The Board of Selectmen has approved deals to acquire two flood-prone properties on Old Mill Road that were damaged by Superstorm Sandy.

The properties at 38 and 40 Old Mill Road will be purchased with $1,111,650 from a Federal Emergency Management Agency hazard-mitigation reimbursement grant. Once they are bought, the cottages will be demolished and the properties held as passive open space, officials said.

The selectmen gave unanimous approval Wednesday morning.

The town got the necessary approvals from the Planning and Zoning Commission, Board of Finance and Representative Town Meeting to proceed with the acquisitions, said Assistant Town Attorney Gail Kelly.

The fair market, pre-storm value of the cottage at 38 Old Mill Road was $966,000, with the 75 percent reimbursement, the town will receive $724,725 for that property. The entire amount won't go to the property owner, since a portion of that amount will be set aside for demolition and other related costs.

The same is true for the property at 40 Old Mill Road. The fair market, pre-storm value was $439,900 and with the 75 percent reimbursement, the town gets $329,925.

The cottages were built in the early 1900s. The cottage at 38 Old Mill Road, encompasses 1,008 square feet on a 0.23-acre site, and the other at 40 Old Mill Road, is 660 square feet on 0.005 acres.

"These are remnants of houses that are beyond repair," said First Selectman Jim Marpe.

"This is a good alternative to a blighted condition," Kelly said.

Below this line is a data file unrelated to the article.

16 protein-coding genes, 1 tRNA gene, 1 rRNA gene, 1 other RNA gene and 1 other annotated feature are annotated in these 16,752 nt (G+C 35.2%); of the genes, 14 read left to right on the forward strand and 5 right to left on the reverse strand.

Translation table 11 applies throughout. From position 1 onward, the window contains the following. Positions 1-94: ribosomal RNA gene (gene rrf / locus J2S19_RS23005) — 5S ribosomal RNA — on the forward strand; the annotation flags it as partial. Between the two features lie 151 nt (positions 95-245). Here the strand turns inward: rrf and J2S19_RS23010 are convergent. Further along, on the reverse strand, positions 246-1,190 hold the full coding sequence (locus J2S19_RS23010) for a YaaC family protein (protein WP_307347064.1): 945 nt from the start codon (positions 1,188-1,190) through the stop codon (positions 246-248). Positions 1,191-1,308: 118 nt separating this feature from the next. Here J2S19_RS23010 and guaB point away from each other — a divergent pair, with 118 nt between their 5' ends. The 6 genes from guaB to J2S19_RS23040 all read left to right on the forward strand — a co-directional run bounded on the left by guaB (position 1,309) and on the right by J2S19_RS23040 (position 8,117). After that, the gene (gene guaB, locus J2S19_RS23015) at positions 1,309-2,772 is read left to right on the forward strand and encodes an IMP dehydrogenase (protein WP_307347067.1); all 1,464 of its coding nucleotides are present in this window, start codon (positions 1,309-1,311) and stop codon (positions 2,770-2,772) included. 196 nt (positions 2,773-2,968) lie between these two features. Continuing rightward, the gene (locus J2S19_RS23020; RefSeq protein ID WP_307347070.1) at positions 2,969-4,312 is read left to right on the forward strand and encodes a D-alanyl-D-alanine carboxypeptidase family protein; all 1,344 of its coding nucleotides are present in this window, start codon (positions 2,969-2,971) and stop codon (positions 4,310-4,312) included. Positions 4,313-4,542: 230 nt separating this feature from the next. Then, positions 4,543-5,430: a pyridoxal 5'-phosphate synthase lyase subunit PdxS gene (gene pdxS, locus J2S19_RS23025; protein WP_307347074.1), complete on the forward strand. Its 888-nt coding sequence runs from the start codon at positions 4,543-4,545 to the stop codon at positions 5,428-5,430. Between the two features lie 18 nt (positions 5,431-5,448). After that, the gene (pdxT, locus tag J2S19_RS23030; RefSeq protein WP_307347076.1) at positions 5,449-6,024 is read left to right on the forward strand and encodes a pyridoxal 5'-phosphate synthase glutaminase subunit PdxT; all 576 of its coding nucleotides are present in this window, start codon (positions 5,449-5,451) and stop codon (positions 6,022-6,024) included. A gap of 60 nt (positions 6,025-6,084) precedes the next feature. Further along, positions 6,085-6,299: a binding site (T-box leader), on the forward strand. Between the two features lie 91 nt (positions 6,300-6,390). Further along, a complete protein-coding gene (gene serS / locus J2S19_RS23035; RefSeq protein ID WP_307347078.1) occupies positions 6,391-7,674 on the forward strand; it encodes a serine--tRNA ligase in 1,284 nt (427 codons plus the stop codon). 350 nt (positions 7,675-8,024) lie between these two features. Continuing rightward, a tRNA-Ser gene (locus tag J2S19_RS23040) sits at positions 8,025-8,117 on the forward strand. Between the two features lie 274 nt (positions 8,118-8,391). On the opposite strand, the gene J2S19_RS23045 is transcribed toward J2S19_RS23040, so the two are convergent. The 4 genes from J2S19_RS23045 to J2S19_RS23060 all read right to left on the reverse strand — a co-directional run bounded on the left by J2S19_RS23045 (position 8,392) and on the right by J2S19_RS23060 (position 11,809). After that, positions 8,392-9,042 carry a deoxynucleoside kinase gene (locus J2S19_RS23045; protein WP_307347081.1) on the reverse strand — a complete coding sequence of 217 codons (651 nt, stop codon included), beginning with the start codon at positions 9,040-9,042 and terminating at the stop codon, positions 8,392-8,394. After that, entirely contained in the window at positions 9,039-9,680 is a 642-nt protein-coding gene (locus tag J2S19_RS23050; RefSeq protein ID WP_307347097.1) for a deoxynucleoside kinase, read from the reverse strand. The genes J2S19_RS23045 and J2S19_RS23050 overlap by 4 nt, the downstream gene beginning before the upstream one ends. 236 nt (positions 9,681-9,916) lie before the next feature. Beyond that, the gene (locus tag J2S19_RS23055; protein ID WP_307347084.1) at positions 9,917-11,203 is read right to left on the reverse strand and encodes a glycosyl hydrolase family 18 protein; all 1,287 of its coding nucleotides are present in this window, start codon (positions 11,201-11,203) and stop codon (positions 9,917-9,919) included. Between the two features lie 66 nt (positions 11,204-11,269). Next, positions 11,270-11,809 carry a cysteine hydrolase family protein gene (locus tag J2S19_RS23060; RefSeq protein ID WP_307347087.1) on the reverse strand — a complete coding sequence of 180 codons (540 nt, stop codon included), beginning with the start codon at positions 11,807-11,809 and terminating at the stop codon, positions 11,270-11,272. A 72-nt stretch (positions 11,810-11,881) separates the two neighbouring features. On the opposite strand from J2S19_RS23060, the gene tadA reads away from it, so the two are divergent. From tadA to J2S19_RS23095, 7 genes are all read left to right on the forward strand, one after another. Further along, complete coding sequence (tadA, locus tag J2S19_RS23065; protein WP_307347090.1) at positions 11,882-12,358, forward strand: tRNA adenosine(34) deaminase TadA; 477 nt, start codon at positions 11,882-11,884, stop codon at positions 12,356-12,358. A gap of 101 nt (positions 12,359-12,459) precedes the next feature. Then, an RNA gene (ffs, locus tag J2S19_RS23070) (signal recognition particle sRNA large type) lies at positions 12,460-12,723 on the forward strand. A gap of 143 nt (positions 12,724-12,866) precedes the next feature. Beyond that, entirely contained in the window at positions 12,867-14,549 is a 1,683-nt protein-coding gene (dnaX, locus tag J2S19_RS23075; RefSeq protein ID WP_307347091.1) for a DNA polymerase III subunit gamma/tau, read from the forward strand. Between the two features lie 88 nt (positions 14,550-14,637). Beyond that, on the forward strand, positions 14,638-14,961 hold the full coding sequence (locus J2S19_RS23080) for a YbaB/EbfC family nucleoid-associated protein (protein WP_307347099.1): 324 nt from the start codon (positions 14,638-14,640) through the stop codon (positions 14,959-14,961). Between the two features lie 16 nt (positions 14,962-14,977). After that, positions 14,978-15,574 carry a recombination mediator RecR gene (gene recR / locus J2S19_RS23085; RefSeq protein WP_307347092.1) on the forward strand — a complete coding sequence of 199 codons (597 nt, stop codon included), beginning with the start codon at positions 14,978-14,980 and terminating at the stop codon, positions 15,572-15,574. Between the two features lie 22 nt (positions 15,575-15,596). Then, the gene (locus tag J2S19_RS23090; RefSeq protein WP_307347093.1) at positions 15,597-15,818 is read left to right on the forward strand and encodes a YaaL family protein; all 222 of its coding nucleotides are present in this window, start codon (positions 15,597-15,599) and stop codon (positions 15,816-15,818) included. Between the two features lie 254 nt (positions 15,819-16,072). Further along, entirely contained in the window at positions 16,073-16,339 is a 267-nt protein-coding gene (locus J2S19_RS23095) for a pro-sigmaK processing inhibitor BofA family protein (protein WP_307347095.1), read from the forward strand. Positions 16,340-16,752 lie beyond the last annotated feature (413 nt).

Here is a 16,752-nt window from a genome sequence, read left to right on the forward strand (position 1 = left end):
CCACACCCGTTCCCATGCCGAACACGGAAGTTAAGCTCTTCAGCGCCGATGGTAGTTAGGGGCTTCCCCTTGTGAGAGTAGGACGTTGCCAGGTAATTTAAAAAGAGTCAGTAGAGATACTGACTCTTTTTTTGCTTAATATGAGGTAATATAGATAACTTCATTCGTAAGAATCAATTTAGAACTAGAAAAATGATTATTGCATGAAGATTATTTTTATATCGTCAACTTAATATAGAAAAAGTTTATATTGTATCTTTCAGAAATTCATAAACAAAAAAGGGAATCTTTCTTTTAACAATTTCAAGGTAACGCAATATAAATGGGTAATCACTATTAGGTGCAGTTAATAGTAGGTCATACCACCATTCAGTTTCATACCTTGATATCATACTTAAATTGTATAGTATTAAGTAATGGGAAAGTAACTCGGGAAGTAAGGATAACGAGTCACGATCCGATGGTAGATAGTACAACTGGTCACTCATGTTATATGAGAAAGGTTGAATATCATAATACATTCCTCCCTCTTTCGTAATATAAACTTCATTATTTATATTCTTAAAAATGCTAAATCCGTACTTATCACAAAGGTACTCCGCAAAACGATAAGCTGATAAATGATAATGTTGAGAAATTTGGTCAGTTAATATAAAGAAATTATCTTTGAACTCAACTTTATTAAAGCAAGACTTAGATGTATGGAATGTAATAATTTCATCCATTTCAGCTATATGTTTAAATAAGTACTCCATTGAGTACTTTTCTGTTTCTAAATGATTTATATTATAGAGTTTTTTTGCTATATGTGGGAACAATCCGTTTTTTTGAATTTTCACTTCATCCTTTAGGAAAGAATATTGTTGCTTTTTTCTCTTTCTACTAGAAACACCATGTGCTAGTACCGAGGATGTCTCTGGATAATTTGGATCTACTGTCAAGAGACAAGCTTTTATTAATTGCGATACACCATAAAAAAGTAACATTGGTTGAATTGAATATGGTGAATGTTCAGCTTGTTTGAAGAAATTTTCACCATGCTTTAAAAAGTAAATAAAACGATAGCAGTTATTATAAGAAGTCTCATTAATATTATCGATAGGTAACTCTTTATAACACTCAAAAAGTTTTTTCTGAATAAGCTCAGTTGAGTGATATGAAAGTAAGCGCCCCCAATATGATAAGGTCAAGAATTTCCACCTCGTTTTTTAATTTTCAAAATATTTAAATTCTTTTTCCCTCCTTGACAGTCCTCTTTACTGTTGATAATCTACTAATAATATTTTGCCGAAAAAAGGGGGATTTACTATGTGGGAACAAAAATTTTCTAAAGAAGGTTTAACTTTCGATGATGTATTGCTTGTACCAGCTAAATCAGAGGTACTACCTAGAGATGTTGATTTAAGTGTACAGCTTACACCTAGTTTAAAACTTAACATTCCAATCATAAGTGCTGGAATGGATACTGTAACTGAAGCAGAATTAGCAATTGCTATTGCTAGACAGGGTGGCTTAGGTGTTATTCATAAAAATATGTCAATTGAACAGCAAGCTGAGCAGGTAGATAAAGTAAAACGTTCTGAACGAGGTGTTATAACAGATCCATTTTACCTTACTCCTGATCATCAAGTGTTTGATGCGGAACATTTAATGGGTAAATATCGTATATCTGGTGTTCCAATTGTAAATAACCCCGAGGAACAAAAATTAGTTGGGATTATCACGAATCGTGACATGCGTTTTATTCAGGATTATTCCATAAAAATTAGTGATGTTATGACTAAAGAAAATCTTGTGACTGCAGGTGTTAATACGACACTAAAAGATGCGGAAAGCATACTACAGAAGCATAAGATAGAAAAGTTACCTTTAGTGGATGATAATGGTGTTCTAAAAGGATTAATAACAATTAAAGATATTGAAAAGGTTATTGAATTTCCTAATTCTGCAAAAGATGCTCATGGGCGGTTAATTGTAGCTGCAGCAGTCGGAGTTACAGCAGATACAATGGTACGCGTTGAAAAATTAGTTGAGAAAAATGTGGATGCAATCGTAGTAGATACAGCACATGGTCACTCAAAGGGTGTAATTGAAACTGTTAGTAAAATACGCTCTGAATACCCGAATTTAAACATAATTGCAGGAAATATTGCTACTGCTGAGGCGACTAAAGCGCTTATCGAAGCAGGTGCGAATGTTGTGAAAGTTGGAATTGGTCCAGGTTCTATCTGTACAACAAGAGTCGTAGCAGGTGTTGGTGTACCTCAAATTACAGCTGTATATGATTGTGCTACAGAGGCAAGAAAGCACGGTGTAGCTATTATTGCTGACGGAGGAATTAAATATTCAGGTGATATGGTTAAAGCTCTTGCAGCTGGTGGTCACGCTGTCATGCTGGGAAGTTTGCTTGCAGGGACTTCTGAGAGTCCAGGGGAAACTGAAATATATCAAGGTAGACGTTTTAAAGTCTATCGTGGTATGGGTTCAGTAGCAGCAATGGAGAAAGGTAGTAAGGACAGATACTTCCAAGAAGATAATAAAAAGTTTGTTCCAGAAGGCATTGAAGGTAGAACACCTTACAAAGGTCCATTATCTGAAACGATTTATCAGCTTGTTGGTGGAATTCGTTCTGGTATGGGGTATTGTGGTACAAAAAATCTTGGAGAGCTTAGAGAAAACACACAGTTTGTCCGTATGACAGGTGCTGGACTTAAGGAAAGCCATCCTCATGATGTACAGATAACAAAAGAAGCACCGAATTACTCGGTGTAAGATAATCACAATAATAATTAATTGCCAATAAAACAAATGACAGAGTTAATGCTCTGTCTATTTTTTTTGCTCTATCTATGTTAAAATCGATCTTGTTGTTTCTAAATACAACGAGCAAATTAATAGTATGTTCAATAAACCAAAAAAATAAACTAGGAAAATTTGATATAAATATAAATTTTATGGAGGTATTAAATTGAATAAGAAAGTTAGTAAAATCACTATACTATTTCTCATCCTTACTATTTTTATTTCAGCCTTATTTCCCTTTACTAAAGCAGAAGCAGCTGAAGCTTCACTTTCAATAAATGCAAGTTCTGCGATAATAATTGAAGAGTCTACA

"Do we know what amount of property tax we will lose?" asked Selectman Avi Kaner. It was determined to be $10,000 a year or less.

"Are there any taxes in arrears" on the properties, asked Selectman Helen Garten. Kelly said any unpaid taxes would have to be paid by the homeowners at closing.

She said one owner owes $30,000.

Fire Chief Andrew Kingsbury, the town's director of emergency management, said once the properties are purchased, it will take about 12 days to raze them.

Garten asked which town department will be in charge of managing the properties. Kingsbury said he thought it might be the Parks and Recreation Department. He said it will take about a year to "stabilize and seed the land." After that time, he said, "we can decide what we want to do with it."

Resident Don Bergman said that he wants to be sure that when the cottages are torn down and the properties made passive open space, "it's tasteful."

He said the goal should be to "make this really charming space more charming."

"Now we have to figure out what to name those parks," Kaner said.

The selectmen also unanimously approved a residential real estate sales agreement between the town and the owner of property at 199 Newtown Turnpike, also with a hazard mitigation reimbursement grant. That property was damaged during Tropical Storm Irene, Kingsbury said. The fair market value, pre-storm, for that property was $389,300 and the grant amount (75 percent of that amount) is $291,975.

Officials, in earlier discussions about the properties, said the federal government is interested in removing structures from flood zones to reduce the loss of life and properties caused by natural disasters.